Wednesday, June 01, 2011


Current economic news suggests that the federal government's three year effort to stimulate the economy has not had the desired effect. Government borrowing and spendng in particular have not seemed to have had the desired effects. Economists, policy analysts, academics and captains of industry may engage in nuanced debates as to why this is so, discoursing on whether the economy is consumer driven or production driven, whether expenditures on public benefits are "investments" or not, or whether there are more arcane requirements for government policy to lead to economic growth. The ultimate answers may indeed be arcane, but the pertinent explanations are just as likely to be within the observation of the average person.

Several readily verifiable observations will serve as bases from which to proceed. First, we note that when the stock market dropped by 500 points, commentators remarked that "500 billion dallars has gone out of the economy." If it went, where did it go? Similarly, economic distress has resulted from collapse of the tech bubble and the housing bubble and some identifiable condition should accompany the start of such events.

Second, the Second World War is acknowledged to have had some role in ending the Great Depression, despite the fact that the monies expended on munitions and military operations should not provide an economic benefit by themselves. If they did North Korea would be one of the Asian Tigers. Something else must be at work.

Third, consumer goods, such as VCRs rapidly lose their value when something else comes along. The value of a VCR is not intrinsic to the particular unit, but varies with the perception of what it is worth, and its desirablilty compared to other alternatives.

What these three observations suggest is that value, as teh etymology of the word suggests, is an opinion. When stocks drop in price it is because there has been a change in teh opinon of what they are worth. When billions are expended on military hardware during peacetime, this creates a drag on economic growth; the resources could probably be put to better uses. However when a society is engaged in an existential struggle against powerful enemies, thank, airplanes, ships, soldiers and military bases are highly desirable, i.e. they are valued and their production creates value in the economy. When a technology comes along to replace video cassette recorders, the opinion of what VCRs are worth changes. When the opinion of housing prices turns unfavorable, the value of it drops, and wealth stored there decllines, not as a matter of monetary balance but quite literally as a matter of opinion.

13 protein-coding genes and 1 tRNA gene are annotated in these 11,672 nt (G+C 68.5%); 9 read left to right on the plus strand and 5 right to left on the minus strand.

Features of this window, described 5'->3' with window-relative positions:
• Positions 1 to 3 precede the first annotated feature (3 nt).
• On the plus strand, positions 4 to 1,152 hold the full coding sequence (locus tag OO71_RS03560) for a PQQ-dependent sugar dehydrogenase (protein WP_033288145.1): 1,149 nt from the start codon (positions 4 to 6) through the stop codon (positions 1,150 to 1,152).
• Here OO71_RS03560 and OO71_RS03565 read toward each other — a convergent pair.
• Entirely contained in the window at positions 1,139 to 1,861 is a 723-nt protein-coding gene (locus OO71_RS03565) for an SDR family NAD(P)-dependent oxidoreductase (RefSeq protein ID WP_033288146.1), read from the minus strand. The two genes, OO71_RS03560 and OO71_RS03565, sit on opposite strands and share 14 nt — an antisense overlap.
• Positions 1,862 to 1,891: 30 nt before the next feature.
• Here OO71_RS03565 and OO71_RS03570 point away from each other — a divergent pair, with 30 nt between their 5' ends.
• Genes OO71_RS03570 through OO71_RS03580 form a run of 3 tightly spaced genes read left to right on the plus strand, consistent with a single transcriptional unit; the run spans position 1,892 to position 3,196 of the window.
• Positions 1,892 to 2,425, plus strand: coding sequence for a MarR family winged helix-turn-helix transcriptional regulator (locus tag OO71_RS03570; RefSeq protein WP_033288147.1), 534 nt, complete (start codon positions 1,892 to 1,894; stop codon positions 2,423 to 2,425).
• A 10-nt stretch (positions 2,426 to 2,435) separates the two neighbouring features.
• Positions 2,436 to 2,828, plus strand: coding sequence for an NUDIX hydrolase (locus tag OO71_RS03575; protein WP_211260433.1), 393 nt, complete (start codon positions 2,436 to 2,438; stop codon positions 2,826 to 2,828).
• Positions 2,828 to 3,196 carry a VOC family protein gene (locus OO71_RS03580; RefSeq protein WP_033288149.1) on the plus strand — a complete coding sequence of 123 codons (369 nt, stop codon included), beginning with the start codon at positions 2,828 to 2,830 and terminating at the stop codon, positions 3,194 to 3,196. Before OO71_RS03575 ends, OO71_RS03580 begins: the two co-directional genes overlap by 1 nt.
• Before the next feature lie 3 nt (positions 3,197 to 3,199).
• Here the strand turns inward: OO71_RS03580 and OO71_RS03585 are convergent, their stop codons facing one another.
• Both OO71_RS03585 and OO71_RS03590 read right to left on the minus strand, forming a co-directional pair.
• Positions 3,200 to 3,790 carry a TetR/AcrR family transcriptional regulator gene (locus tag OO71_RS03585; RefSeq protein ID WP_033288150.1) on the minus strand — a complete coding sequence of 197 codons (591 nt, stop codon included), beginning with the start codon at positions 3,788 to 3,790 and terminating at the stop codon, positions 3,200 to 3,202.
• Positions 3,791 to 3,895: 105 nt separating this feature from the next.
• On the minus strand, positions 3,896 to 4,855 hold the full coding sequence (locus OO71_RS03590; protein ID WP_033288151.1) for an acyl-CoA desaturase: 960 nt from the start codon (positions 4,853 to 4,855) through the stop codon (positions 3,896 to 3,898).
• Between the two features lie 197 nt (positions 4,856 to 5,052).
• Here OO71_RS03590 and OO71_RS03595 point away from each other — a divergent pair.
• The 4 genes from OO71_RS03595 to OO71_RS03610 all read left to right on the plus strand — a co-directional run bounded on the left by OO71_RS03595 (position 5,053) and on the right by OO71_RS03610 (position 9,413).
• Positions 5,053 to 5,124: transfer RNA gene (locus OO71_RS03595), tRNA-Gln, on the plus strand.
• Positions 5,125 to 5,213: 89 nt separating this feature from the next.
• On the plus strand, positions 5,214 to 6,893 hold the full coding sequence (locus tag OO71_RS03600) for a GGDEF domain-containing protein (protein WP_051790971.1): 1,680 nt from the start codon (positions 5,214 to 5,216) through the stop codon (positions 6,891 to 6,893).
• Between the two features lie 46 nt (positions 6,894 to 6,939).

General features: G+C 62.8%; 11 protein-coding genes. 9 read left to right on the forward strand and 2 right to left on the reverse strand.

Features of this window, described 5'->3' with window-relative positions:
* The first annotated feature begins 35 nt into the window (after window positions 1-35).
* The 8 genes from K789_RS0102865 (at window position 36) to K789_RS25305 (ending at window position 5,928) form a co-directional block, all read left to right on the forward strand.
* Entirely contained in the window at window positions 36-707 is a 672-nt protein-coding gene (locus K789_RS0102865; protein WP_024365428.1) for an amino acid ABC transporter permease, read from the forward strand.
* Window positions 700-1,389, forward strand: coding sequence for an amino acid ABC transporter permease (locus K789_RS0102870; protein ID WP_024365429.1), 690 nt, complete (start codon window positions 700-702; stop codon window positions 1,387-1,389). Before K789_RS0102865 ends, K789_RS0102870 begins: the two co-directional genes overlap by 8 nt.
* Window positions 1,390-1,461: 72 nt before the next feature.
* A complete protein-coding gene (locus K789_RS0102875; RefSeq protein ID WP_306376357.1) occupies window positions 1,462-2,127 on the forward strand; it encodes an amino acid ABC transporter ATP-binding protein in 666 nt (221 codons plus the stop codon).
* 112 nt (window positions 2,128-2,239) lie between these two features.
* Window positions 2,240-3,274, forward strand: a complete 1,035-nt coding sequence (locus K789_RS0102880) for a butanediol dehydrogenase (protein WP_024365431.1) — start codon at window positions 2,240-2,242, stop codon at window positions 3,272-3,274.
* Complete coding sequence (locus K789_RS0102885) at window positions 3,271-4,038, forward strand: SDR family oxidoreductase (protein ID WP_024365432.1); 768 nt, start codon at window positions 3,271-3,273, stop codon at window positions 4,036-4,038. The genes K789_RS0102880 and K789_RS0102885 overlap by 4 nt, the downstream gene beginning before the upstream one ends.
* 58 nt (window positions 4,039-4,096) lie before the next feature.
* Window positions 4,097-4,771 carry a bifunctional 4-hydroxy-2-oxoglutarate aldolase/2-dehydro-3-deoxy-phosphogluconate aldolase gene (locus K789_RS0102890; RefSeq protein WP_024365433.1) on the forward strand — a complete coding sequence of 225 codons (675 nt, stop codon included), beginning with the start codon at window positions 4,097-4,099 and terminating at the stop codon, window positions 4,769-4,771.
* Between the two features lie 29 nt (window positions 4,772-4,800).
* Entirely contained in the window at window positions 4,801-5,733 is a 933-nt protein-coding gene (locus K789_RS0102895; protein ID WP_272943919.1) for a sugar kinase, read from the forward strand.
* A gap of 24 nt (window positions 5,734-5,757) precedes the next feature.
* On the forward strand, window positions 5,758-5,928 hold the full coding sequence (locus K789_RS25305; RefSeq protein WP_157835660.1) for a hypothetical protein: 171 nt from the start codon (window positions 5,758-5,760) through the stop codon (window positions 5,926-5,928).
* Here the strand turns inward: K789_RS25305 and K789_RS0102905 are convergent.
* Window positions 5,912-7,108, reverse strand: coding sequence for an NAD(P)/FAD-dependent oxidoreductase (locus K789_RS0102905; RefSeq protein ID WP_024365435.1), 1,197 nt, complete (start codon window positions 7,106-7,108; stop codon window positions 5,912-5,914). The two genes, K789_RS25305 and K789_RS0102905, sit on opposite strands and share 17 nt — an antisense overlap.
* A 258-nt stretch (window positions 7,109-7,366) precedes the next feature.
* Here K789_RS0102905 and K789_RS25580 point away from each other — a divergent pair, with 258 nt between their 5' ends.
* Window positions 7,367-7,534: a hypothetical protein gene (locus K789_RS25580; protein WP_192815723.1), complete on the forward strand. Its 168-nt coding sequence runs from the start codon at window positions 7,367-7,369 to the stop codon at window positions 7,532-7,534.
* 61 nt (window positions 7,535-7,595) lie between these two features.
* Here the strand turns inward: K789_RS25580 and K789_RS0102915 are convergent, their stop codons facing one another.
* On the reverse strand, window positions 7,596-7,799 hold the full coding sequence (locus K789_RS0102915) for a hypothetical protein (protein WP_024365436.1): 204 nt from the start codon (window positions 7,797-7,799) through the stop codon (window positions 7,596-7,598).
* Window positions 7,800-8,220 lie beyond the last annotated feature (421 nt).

In order for spending to stimulate the economy, the spending must be on things that people value at the time. It must be on things that people actually want, not things that politicians or activists want them to want.

So what sort of things do people value? If one examines the econoic history of the United States, he will observe that economic prosperity accompanied the emergence and growth of several discrete technologies. Th efirst was steam powwer, that among other things enabled the development of railroads and steamships. Then came the telegraph, and later the telephone. This was followed by the development of aviation, the widespread availablity of the automobile, radio communications, then television. Then came the personal computer, the internet and ubiquitous cell phones. These were the things that people valued that led to paroxysms of prosperity. If one looks closely at each of these technologies, a common characteristic emerges: they are all methods that enhance the ability of people to interact with each other. This should not come as a surprise: the affluence of the Roman empire derived not from plunder but from trade.

It would be expected that the advent of social networking would be the next phase in this economic process, but it becomes apparent that technologies that enhance human interaction is necessary but not sufficient for prosperity. Economic growth, like all sophisticated human activity requires people to make assessments about their goals and how best to use resources to achieve them; simply, it requires some measure of predictability. The recent expenditures on "stimulus" were futile because they were expenditures on things that people did not necessarily value, and they were made in an environment permeated by uncertainty. The uncertainty arose primarily for the capriciousness of regulatory authorities insinuating themselves into the transactions that previously only required willing parties.

The prescription for effective stimulus spending is rather straightforward: spend money on things that people actually value and stay out of their way when they do business with each other.

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